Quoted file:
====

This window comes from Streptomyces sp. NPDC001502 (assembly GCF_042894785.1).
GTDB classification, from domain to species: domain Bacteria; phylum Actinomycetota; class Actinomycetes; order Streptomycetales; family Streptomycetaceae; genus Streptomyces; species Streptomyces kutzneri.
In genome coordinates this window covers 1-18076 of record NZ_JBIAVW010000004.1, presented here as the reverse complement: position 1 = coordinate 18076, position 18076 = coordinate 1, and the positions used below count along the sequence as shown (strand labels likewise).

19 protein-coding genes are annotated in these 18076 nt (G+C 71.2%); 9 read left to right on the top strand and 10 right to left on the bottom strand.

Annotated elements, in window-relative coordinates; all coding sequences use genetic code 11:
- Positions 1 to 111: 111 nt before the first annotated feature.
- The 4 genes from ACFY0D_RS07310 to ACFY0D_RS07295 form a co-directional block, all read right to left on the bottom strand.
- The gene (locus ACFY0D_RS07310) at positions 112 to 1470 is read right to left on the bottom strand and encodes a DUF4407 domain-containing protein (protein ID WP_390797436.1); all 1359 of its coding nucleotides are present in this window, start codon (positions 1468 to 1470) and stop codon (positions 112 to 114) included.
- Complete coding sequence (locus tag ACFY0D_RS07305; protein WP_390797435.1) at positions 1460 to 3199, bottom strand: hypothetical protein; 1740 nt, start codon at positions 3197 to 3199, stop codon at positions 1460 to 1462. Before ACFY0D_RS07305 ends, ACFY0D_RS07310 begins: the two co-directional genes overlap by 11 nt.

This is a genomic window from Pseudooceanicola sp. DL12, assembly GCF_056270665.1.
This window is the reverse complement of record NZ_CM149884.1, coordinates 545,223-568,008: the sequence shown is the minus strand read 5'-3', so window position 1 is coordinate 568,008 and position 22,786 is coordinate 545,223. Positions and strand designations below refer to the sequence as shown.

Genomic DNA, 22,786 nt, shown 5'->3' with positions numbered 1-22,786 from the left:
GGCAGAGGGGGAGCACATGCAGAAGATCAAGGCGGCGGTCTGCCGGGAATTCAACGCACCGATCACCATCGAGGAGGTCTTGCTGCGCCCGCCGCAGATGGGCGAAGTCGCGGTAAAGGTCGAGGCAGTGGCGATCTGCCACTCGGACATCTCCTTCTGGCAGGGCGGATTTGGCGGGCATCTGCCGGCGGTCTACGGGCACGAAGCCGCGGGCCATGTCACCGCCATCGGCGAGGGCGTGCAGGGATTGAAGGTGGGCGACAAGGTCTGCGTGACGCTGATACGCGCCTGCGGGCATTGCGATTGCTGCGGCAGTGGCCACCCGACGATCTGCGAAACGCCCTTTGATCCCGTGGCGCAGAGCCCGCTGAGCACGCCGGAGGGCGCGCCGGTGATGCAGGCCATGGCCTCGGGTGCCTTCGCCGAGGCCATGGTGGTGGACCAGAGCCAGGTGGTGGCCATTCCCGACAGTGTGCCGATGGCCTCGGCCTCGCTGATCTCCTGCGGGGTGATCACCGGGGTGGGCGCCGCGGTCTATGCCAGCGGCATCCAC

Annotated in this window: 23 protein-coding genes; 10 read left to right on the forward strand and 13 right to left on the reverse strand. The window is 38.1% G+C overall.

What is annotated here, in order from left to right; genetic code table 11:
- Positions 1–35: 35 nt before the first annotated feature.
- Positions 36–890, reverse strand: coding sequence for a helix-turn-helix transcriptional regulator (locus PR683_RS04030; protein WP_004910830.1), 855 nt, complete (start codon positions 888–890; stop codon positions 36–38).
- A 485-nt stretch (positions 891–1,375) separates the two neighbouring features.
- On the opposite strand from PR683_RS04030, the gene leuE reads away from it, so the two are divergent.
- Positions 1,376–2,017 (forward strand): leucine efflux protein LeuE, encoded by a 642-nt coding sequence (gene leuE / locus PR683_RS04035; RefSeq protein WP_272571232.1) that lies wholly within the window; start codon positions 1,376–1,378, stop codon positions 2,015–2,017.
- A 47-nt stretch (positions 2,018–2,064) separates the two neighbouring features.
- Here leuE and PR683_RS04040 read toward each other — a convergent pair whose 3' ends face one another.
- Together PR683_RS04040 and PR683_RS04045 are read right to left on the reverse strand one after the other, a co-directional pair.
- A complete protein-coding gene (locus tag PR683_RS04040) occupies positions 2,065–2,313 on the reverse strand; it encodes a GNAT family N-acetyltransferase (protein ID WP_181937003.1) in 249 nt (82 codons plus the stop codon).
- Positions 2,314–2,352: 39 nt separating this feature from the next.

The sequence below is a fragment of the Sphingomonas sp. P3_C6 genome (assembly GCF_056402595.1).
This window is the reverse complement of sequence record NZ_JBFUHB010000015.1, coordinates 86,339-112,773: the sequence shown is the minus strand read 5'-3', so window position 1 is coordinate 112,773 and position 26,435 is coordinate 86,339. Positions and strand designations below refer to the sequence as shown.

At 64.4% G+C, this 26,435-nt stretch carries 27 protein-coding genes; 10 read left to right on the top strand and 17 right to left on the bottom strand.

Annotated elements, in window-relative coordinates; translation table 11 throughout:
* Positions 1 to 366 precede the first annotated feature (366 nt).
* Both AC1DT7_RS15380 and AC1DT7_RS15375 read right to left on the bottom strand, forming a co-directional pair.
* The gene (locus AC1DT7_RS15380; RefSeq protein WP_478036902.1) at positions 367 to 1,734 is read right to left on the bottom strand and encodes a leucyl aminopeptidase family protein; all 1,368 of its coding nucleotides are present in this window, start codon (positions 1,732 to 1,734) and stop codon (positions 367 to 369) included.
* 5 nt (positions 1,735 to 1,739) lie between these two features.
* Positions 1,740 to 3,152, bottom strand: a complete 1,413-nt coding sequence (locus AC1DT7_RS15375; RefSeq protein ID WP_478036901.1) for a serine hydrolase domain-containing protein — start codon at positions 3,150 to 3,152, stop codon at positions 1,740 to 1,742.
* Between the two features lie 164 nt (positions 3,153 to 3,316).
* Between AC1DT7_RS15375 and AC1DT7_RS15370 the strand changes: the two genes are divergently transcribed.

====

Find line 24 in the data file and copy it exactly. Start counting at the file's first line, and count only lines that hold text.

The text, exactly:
- A complete protein-coding gene (locus tag PR683_RS04040) occupies positions 2,065–2,313 on the reverse strand; it encodes a GNAT family N-acetyltransferase (protein ID WP_181937003.1) in 249 nt (82 codons plus the stop codon).